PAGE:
FUSD students learn about Hmong and Khmer language and culture in Summer Academy class

Jessica Harrington Image
Saturday, June 29, 2024
FUSD students learn about Hmong and Khmer language and culture in Summer Academy class
Fresno Unified students are leaning into learning more about the Hmong and Khmer cultures and languages.

FRESNO, Calif. (KFSN) -- Students are leaning into learning more about the Hmong and Khmer cultures and languages.

The pages of books are coming to life in Padao Thoa's class this summer.

Students are learning more about the Hmong language and culture through Fresno Unified's Heritage Language Programs.

"I want these kids to understand that hey, you guys, you need to preserve it," Thao said.

Thao teaches the students between TK and second grade to read and write in Hmong through reading and discussing traditional stories, like one about a little boy learning to make rice porridge.

"We watched videos, we read, we wrote about it and then I made porridge from home. I brought it here, and then I let everyone take a stir," Thao said.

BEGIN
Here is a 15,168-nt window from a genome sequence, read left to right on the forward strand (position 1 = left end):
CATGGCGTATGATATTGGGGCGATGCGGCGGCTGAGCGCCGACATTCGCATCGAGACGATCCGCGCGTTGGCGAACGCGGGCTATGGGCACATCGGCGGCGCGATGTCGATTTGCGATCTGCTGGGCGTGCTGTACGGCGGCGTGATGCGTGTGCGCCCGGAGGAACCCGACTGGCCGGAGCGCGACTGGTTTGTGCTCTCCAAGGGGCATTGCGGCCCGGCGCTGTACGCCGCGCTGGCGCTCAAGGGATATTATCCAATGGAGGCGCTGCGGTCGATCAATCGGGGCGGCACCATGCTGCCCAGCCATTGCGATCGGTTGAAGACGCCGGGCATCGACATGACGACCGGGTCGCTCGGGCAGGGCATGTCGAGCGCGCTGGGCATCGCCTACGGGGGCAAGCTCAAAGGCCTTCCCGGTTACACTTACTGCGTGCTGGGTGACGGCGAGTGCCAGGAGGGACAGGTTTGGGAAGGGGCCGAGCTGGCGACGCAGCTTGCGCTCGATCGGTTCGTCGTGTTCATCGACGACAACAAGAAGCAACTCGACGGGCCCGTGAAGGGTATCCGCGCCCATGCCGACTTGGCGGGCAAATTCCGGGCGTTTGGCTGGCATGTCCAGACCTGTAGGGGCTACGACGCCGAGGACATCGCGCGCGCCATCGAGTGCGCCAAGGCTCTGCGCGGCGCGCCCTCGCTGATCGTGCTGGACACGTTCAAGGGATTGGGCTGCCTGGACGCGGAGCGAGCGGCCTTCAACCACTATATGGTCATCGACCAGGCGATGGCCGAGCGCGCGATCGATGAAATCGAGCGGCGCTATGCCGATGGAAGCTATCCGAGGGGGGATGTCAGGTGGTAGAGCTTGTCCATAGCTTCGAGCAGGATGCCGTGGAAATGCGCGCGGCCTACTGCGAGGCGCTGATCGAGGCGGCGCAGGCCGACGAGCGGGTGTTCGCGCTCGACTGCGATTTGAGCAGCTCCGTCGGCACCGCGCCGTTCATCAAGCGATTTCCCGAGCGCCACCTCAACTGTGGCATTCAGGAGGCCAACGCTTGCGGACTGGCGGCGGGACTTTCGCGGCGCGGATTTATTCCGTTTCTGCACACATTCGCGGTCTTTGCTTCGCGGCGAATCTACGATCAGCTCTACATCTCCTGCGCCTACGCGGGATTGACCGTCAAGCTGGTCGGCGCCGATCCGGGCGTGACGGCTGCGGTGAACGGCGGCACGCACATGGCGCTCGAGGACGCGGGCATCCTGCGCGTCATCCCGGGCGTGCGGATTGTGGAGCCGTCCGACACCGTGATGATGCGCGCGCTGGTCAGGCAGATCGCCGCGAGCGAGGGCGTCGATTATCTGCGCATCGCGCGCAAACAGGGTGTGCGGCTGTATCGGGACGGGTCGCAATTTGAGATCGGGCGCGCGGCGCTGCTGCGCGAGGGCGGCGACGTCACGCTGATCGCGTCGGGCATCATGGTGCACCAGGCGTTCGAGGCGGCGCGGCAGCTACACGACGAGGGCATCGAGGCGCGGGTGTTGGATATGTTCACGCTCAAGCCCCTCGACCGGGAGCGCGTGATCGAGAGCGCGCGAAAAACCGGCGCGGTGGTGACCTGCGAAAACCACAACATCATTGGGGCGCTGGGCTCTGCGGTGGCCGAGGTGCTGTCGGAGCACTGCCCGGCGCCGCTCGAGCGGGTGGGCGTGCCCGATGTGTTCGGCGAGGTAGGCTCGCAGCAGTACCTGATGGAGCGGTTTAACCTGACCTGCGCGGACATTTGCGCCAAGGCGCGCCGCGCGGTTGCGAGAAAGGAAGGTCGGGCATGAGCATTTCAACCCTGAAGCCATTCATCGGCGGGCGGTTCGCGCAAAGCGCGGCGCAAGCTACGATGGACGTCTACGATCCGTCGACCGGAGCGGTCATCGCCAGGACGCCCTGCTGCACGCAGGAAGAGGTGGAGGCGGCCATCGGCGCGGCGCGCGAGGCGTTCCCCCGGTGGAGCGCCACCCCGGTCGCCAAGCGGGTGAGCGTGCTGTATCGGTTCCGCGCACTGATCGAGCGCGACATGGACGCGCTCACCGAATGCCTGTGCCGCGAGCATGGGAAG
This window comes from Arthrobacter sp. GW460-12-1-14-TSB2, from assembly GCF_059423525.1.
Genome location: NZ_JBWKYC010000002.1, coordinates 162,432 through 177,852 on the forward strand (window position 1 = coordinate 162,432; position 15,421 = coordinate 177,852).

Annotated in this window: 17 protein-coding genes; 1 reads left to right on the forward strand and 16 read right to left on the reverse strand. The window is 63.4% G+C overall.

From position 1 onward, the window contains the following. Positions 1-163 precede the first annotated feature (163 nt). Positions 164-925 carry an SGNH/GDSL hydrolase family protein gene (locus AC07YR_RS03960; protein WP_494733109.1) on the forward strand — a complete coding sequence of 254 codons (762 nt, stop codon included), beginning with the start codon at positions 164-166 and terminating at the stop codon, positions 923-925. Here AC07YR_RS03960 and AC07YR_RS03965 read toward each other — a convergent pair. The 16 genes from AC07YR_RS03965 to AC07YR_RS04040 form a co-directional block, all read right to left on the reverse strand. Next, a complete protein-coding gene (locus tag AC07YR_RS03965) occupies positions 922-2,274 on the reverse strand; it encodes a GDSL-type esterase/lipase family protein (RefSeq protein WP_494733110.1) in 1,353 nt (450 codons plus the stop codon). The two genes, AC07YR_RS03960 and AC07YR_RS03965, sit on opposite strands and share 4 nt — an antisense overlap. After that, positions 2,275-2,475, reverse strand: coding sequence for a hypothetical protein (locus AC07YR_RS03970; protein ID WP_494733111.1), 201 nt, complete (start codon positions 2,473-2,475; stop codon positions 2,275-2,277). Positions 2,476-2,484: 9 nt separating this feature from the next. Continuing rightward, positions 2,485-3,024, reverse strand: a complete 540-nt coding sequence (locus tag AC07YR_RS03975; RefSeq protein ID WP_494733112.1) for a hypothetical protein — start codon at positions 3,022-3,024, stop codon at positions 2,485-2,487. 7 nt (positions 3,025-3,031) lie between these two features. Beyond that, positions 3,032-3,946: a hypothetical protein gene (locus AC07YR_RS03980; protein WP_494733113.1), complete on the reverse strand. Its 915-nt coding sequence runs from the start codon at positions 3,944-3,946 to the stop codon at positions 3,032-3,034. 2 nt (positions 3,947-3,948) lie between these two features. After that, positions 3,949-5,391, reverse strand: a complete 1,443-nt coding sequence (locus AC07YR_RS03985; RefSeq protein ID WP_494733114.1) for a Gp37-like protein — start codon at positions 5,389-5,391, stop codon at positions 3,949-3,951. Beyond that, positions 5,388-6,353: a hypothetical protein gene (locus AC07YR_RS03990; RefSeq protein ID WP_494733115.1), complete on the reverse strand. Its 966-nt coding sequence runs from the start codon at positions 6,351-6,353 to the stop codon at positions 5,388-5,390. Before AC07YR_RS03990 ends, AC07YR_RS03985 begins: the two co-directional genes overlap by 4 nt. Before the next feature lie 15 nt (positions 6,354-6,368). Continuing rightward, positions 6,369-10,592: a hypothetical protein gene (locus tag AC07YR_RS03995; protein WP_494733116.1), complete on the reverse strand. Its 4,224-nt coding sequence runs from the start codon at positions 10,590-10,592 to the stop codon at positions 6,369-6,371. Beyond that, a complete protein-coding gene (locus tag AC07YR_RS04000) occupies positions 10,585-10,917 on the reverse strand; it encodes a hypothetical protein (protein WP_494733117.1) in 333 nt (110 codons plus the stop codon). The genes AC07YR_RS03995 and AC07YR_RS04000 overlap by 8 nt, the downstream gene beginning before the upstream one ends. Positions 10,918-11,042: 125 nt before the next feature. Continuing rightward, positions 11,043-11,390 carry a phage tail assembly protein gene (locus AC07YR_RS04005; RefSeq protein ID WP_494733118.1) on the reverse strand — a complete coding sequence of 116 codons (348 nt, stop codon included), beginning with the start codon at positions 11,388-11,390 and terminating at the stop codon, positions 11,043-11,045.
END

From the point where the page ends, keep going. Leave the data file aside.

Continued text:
She says her goal is to preserve the Hmong culture with the younger generation.

"I just want to make sure some of these kids, I can spark the interest so that they'll keep coming back," Thao said.

Across campus, 4th through 8th grade students are learning about Khmer, the native language and culture of Cambodia.

Teacher Setha Nhim is teaching students basic conversation skills so they can better communicate with their parents and grandparents.

"'Oh, I hurt my arm. I hurt my eye. I have a stomach ache.' At least some of that stuff," Nhim said.

Soon-to-be eighth-grade student Lizzie Prop returned to the class after taking it last summer.

"I want to learn more about the Khmer heritage, and I'm also Khmer myself," Prop said.

She says she hopes to learn the Khmer language to better communicate with her grandparents and extended family in Cambodia.

"They're really fluent and sometimes, they don't understand most English," Prop said.

Nhim says that along with the language, students also learn about traditional food and music and some of the history.

"Hopefully, they can identify themselves of who -- where they come from and their traditions and their culture," Nhim said.

Both teachers say they hope these students leave the summer academy with a deeper understanding and respect for their heritage.

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